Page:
|Lenders are reportedly pulling back on lending standards for condo developers.|
NEW YORK (CNNMoney.com) -
Lenders are cutting back on financing and are tightening standards for condominium projects, according to a published report that could be the latest sign that the booming real estate market has reached its peak.
The Wall Street Journal reported Tuesday that lenders have been requiring developers to put more of their own money into projects, sell units faster, and provide proof of experience completing their planned condo projects.
"Lenders are looking toward more worst-case scenarios," Dwight Dunton, president of Bonaventure Realty Group LLC, a real-estate developer based in Arlington, Va., told the newspaper.
The latest figures from the National Association of Realtors show that condo and co-op sales over the last 12 months are up 35 percent from 2002, and their median price in the most recent month was $229,800, up 61.6 percent over the typical price in 2002.
But sales volume is off 10.4 percent since the record level hit in June, as sales have fallen in three of the last four months, one of the latest signs of a slowing real estate market.
Some lenders told the Journal they are pulling out of some markets.
"We are definitely slowing down and charging a lot more for it," Brian Harris, managing director and global head of commercial real estate at UBS, told the newspaper. "We are out of Las Vegas. We are very much out of Miami, and we are hesitant in New York City."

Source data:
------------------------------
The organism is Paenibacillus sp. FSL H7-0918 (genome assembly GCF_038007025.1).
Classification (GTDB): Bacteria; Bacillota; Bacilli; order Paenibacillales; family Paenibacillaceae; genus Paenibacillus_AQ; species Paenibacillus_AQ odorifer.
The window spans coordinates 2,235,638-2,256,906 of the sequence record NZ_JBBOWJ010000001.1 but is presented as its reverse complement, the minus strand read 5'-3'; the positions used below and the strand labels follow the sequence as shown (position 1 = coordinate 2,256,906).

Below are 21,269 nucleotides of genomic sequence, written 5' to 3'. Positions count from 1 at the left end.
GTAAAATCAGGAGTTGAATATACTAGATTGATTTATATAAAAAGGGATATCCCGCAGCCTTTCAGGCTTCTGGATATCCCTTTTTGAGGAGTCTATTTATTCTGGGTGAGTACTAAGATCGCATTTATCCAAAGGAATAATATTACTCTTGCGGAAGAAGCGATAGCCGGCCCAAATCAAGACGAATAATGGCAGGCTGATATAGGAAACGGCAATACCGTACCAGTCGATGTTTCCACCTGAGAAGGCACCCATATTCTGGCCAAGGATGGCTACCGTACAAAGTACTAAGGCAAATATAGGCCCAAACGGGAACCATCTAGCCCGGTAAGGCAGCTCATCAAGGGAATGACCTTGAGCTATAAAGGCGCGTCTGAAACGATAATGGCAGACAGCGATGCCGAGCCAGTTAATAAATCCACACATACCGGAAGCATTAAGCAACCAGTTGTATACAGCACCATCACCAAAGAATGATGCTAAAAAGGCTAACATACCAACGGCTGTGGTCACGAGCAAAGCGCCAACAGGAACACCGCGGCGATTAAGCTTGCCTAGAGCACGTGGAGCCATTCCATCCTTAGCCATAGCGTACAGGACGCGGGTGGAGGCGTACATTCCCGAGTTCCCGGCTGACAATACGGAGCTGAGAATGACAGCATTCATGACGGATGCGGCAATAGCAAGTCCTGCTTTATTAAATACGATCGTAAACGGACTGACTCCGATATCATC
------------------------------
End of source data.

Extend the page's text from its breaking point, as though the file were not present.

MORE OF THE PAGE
The tighter standards could limit the flow of new developers into the market, according to the report.
"What we saw in the last 12 to 24 months was so many people who had never done a condo deal in their lives getting into the condo market," Matthew Texler, a vice president with commercial mortgage brokerage Meridian Capital Group LLC, told the paper. Now, "it's becoming very difficult for the newbies to get their deals done."
The move is also making developers more cautious about promising units to potential buyers.
Dan Kodsi, president of Royal Palm Communities, a developer in Boca Raton, Fla., told the paper he typically would pre-sell units before going to lenders with the sales numbers to lock in financing. Now as he plans a 60-story, 500-unit condo tower in the hot Miami market, he's looking for financing first because of concerns that he won't be able to raise the cash for the project.
For the latest look at the drop in builder confidence, click here.
For a look at the real estate market and what it means for you and your investments, click here.